After more than two years of talks between First District Councilman Mark Squilla, planners, developers, landowners and waterfront advocates, City Council has passed a zoning ordinance designed to shape future development along the Central Delaware according to the city's long-range plan for that waterfront.
For a little taste of how arduous the process has been, consider that Squilla first introduced a bill to create this overlay in May of last year. There wasn't enough time left in the session for council to vote on it. And then discussions resumed again, with Squilla introducing a new bill in April.
The overlay applies to most properties between Oregon and Allegheny avenues, and the pier head of the Delaware River and the east side of I-95. (Parcels zoned Port Industrial or for casinos are exempt.)
Better connecting city neighborhoods to the riverfront with an extended street grid is a key principle of the Central Delaware Master Plan, which was adopted by the Philadelphia City Planning Commission.
The ordinance designates Dickinson, Christian, Race, Callowhill, and Spring Garden streets and Washington, Frankford and Columbia avenues as River Access Streets, and prohibits the building of permanent structures that would block a continuance of those streets to the river.
The overlay requires active uses on ground floor frontages, and that 40 percent of riverfront parcels greater than 5,000 square be kept as open area.
It limits building height to 100 feet, but developers could earn the right to build up to 244 feet in exchange for providing certain public amenities, such as constructing a segment of waterfront trail or building to LEED standards.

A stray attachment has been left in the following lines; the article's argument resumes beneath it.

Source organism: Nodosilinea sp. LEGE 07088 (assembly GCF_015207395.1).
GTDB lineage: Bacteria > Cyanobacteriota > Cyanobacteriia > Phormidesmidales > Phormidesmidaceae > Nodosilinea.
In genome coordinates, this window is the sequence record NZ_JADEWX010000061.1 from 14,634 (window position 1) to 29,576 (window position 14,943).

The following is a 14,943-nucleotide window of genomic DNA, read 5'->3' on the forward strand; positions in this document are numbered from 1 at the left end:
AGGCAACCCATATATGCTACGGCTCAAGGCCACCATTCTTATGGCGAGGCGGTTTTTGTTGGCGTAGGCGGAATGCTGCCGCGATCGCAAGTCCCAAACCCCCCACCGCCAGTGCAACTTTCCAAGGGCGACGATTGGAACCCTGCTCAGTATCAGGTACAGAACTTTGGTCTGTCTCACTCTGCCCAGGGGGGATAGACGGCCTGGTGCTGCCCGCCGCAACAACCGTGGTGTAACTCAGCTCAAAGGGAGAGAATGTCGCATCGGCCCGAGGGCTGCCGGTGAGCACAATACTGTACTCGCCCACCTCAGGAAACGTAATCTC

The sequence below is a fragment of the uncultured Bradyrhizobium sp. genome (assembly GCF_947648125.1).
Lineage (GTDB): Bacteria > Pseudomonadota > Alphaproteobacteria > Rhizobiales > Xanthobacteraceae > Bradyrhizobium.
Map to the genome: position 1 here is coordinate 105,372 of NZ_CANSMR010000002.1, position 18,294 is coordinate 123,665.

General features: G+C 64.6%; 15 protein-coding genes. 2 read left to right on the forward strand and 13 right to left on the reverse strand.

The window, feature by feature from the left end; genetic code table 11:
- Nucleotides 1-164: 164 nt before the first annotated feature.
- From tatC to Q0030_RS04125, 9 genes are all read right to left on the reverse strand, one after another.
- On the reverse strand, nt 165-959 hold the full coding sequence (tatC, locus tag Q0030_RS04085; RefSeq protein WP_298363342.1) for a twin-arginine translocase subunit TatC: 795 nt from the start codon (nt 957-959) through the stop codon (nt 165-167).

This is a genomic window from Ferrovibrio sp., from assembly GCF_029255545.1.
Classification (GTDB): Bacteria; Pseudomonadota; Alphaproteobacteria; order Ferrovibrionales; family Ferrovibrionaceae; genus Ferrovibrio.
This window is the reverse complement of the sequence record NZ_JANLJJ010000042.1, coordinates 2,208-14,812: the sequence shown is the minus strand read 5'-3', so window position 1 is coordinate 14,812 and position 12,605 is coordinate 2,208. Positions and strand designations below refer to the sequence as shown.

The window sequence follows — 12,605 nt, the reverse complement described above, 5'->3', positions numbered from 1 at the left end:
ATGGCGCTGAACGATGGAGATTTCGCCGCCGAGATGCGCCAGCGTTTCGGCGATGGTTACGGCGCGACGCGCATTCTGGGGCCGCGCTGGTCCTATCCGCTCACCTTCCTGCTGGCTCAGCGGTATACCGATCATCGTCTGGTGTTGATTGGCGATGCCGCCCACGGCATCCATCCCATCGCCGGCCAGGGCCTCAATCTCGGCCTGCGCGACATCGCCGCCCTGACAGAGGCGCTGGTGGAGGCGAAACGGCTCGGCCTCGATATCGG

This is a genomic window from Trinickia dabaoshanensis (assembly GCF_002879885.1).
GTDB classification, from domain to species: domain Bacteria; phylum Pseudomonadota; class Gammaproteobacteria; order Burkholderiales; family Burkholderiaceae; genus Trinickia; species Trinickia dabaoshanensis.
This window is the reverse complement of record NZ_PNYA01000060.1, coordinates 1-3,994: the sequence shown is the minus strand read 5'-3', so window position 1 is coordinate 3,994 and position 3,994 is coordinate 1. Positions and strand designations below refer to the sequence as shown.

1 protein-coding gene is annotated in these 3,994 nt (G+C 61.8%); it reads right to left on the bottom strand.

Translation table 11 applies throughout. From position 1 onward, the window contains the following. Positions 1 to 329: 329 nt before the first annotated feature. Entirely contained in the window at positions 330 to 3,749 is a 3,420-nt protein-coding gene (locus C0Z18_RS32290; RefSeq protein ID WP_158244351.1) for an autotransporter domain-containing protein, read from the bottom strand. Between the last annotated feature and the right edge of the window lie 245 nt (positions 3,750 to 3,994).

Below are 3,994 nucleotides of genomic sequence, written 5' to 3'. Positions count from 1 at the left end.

The Delaware River Waterfront Corporation is the quasi-city agency that manages city-owned riverfront property, oversaw the development of the master plan, and participated in the overlay discussions hosted by Squilla.
DRWC Planner/Project Manager Karen Thompson said the organization is very pleased with the council vote.
“The way we've looked at it, it's kind of the third part that we needed,” she said. “The Planning Commission adopted the master plan, the waterfront setback was put into place, and this is that third piece that we needed to be able to really move forward.”
The waterfront setback Thompson refers to is another key principle of the master plan. Its purpose is to protect the river environment, help with storm water management and provide space for a waterfront trail where possible. Advocates originally called for a 100-foot setback. But the DRWC moved instead to 50-feet, with riverfront parks at regular intervals. The setback is not contained within the overlay, but instead in separate legislation that applies to all riverfronts, city-wide.
Thompson said she is pleased with the height-bonus chart that makes up much of the text of the bill. It outlines specifically how developers can earn additional height, and those specifics are better than the old system under the interim overlay, where the planning commission could allow more height on a case-by-case basis, she said.
The one disappointment for DRWC: Berks Street isn't among the list of River Access Streets.
While Thursday's early morning Central Delaware Advocacy Group meeting took place before the council vote, members welcomed Chairman Matt Ruben's reported that passage was eminent.